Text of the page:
Claire spends most of the book dissatisfied with her job as a journalist (when she’s not grieving for her parents or pining for Dustin). What she truly wants is to write erotic romance novels, but she’s too afraid to do so, due to her fear of what everyone else will think of her, in particular her twin sister Fran. She also spends a lot of her time comparing herself to Fran and coming up short, because Fran has the more glamorous life, has the more prestigious job, house, etc. Dustin spends most of his time pining for Claire while trying to rekindle what they once had. He also spends a lot of time contemplating Fran and the role she plays in his and Claire’s lives.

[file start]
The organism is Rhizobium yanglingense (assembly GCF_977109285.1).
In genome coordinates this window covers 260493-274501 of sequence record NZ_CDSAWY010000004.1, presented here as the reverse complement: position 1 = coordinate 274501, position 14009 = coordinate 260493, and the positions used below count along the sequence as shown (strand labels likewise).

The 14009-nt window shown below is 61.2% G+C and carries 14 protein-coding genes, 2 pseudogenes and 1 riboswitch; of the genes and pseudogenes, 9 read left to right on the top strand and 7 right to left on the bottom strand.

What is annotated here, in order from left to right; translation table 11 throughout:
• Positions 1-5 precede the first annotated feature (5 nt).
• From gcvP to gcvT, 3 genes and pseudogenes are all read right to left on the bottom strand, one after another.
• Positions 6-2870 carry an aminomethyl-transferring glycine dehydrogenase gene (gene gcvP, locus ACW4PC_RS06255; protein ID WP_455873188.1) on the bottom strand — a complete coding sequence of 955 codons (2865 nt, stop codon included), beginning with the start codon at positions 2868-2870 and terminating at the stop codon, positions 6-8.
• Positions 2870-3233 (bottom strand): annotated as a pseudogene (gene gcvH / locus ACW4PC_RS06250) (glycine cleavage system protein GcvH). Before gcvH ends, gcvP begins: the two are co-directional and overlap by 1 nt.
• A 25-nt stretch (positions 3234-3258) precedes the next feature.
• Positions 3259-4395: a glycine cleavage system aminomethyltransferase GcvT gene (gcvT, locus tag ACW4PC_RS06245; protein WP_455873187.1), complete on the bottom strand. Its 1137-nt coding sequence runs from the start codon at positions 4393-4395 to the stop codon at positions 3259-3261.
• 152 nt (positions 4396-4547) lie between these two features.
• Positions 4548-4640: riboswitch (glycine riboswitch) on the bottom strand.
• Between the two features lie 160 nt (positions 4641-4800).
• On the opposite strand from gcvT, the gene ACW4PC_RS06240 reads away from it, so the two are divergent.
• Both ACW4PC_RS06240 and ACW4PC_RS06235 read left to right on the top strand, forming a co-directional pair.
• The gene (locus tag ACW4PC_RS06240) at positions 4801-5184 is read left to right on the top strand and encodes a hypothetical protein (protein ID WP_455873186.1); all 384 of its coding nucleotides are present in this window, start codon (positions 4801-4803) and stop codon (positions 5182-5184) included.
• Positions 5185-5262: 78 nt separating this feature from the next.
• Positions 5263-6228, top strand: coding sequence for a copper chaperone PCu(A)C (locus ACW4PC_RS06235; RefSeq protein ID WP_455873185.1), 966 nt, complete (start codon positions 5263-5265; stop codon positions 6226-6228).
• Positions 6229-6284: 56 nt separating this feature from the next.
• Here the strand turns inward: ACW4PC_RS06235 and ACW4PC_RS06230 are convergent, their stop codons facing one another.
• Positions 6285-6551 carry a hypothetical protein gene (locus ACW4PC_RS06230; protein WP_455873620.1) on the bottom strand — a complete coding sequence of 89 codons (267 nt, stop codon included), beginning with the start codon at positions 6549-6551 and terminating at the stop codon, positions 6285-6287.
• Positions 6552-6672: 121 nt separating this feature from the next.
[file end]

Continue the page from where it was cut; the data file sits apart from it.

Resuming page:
The Summer He Came Home by Juliana Stone wasn’t a spectacular, or riveting, or exciting story. However, it was a simple, real, and heartfelt story imbThe Summer He Came Home by Juliana Stone wasn’t a spectacular, or riveting, or exciting story. However, it was a simple, real, and heartfelt story imbued with wonderful ambiance, likeable characters and a lovely romance that kept me invested in the plot and characters until the very last page.
As much as I enjoyed the story, I especially liked Stone’s writing. She has a lovely writing style that allows the reader to feel as if they are actually within the story, experiencing everything the characters think and feel. The town, and the characters that inhabit it, came alive as a result of Stone’s vivid descriptions of the different people and places in the town of Crystal Lake.